News conferences were scheduled and telephone briefings were penciled in, but Washington advocacy groups were disappointed yet again Wednesday: The Supreme Court did not issue its long-awaited decision on campaign finance laws.
This is a vigil of the kind to be found only in Washington. Legal groups, political parties and court-watchers have been waiting for months to learn whether the high court will uphold a ban on corporate spending on elections, or if instead it will open the gates to unlimited donations from well-financed companies and unions.
Groups on both sides have dutifully notified the media before each potential court release date, announcing possible news conferences or briefings in reaction to the anticipated ruling. One coalition of Midwestern liberal groups has even gone to the trouble of preparing a Web site, http://www.movetoamend.org, specifically aimed at fighting a decision that has yet to be announced.
"We keep planning the news conference but then the news doesn't happen," said Tara Malloy, associate counsel for Washington-based Public Campaign, which favors public financing of political elections. "How many times can you get all keyed up?"
The Supreme Court stunned lawyers on both sides of the campaign finance debate last summer when it announced that it would examine whether previous statutes and court decisions violated the Constitution by restricting political spending by corporations. The move delayed a decision on whether Citizens United, a conservative group, violated campaign finance law by funding a 2008 film criticizing then-Sen. Hillary Rodham Clinton.
The case is particularly important given the shifting mood of the electorate and the midterm elections that are just 10 months away. Those in favor of campaign finance restrictions fear that the court is poised to upend decades of precedent by allowing corporations, and perhaps unions, to spend as much as they want for and against candidates.
The sense of impending doom is evident in the tide of news releases on the topic in recent months. The decision could "open the door to the corrupting influence that would flow from such expenditures," said a joint release issued Tuesday by the Campaign Legal Center, Common Cause, Democracy 21 and Public Campaign.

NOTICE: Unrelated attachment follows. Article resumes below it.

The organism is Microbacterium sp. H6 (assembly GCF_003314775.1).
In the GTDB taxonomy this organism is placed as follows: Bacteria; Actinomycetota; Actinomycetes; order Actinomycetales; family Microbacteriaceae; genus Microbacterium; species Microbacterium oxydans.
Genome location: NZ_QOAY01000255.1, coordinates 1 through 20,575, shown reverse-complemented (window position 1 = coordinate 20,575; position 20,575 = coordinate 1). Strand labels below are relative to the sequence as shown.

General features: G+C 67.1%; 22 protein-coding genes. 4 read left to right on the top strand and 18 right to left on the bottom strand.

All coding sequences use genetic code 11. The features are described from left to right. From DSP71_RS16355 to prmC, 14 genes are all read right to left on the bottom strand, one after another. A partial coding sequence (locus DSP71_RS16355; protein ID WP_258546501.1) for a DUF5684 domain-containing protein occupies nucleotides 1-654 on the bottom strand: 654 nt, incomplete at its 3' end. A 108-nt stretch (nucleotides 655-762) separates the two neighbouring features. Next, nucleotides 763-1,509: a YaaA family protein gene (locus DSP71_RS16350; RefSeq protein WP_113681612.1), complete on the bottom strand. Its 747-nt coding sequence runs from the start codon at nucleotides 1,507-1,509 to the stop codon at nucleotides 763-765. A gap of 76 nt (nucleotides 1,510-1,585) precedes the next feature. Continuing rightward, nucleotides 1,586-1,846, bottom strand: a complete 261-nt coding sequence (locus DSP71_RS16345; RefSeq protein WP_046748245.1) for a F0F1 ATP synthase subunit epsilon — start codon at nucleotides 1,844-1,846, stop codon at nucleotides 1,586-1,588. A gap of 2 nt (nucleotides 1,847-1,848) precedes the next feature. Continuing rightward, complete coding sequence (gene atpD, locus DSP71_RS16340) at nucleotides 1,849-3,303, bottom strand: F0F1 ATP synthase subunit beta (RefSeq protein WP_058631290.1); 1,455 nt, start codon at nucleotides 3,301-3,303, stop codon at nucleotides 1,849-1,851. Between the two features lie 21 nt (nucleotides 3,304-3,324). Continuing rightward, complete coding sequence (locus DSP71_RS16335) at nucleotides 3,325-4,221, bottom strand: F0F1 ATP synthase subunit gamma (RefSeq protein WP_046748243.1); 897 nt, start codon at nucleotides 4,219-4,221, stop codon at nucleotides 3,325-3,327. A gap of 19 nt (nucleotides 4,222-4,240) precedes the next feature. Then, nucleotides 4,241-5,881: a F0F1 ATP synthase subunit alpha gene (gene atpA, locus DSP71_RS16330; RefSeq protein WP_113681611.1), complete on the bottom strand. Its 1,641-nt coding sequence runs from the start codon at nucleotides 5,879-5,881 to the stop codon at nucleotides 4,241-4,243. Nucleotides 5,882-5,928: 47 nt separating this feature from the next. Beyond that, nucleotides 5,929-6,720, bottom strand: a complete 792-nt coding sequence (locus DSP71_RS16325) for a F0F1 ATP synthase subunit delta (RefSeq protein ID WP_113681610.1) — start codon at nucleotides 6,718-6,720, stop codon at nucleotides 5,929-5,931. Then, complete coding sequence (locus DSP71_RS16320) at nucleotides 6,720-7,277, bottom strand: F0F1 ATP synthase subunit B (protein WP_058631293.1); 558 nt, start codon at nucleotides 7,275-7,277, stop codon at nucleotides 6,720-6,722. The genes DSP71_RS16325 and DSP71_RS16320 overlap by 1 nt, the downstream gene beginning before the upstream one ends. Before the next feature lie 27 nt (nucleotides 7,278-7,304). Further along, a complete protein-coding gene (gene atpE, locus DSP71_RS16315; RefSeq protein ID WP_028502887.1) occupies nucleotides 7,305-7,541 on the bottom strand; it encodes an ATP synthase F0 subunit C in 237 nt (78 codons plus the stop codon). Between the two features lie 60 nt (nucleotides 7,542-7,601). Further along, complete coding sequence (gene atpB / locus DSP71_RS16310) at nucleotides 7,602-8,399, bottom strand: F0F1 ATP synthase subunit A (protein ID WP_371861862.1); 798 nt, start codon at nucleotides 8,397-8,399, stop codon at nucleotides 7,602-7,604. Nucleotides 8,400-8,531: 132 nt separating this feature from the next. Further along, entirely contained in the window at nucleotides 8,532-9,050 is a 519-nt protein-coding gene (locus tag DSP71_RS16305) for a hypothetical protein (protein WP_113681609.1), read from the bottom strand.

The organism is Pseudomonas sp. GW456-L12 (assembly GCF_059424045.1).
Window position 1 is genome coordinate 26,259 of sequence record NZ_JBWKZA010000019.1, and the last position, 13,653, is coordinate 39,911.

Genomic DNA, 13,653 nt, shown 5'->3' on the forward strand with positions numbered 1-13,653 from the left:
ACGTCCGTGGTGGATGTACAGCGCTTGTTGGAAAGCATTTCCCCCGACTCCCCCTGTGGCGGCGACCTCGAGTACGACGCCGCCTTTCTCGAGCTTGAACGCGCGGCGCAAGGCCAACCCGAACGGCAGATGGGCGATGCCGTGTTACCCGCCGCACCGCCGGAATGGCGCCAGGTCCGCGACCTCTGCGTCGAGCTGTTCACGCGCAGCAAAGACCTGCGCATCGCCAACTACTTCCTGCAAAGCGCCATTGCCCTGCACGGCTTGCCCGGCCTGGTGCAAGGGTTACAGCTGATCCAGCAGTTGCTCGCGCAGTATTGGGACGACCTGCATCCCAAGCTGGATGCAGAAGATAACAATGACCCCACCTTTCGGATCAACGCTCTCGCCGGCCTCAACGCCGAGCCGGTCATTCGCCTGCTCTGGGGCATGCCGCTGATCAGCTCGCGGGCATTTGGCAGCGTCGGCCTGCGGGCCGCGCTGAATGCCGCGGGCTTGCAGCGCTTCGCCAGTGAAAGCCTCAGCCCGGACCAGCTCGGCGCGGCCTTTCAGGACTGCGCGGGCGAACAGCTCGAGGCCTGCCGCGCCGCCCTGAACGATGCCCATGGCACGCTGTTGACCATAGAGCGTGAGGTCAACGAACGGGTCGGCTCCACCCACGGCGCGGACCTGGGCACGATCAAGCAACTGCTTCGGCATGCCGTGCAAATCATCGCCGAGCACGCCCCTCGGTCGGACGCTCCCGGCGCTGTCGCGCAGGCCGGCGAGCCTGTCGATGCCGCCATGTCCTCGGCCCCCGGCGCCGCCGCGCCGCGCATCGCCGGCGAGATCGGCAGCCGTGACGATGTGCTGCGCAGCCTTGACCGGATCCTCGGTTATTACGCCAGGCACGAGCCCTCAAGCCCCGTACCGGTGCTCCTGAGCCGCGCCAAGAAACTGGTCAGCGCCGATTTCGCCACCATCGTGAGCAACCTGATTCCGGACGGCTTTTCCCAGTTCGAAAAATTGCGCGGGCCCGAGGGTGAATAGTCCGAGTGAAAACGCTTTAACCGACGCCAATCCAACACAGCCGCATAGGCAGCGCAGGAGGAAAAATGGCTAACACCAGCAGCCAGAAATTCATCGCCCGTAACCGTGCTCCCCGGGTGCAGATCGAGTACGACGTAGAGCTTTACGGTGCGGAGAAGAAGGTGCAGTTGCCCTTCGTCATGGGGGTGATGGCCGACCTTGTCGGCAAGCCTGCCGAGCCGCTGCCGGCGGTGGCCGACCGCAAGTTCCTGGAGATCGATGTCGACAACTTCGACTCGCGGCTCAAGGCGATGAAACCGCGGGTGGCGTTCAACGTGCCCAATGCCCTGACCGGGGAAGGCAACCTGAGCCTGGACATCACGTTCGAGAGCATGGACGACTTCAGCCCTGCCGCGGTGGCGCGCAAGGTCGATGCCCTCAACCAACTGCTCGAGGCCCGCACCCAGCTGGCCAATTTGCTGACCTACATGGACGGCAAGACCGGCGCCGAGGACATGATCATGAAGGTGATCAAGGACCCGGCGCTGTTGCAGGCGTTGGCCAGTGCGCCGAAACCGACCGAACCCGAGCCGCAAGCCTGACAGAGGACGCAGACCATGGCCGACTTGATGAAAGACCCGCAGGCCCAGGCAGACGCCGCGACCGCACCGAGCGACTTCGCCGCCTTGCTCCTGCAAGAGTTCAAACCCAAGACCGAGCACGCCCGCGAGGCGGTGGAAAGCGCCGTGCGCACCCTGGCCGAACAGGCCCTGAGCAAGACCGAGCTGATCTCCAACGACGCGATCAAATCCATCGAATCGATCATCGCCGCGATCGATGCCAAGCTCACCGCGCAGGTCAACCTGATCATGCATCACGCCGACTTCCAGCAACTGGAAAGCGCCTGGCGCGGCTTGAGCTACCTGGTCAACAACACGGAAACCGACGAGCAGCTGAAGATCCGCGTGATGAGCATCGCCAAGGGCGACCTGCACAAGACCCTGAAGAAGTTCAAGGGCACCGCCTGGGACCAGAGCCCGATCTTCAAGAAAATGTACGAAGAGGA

"There is great fear that the court will strike a serious blow against American democracy," said Ben Manski, executive director of the Liberty Tree Foundation of Madison, Wis., which helped create the Move to Amend site. "There are reasons to be very concerned."
Mary Boyle, communications director for Common Cause, said her group has been on high alert, awaiting a ruling, since mid-November. News briefings were scheduled on both Tuesday and Wednesday this week because the court was issuing rulings on those days; by Wednesday afternoon, Boyle was canceling airplane reservations for next week, when additional rulings are scheduled for release.
"It seems that they're having a hard time reaching agreement," Boyle said. "Obviously the longer this goes on, the further we get into the campaign season."
Bradley A. Smith, chairman of the Center for Competitive Politics, which favors looser restrictions on campaign spending, said he tries to refrain from speculating on the reasons for the continued delay but concedes that it has him puzzled.
"You gear up when you think it might come out because you have to be ready, but I think most people are surprised that it's taken so long," Smith said.
This article originally appeared in the Washington Post, here...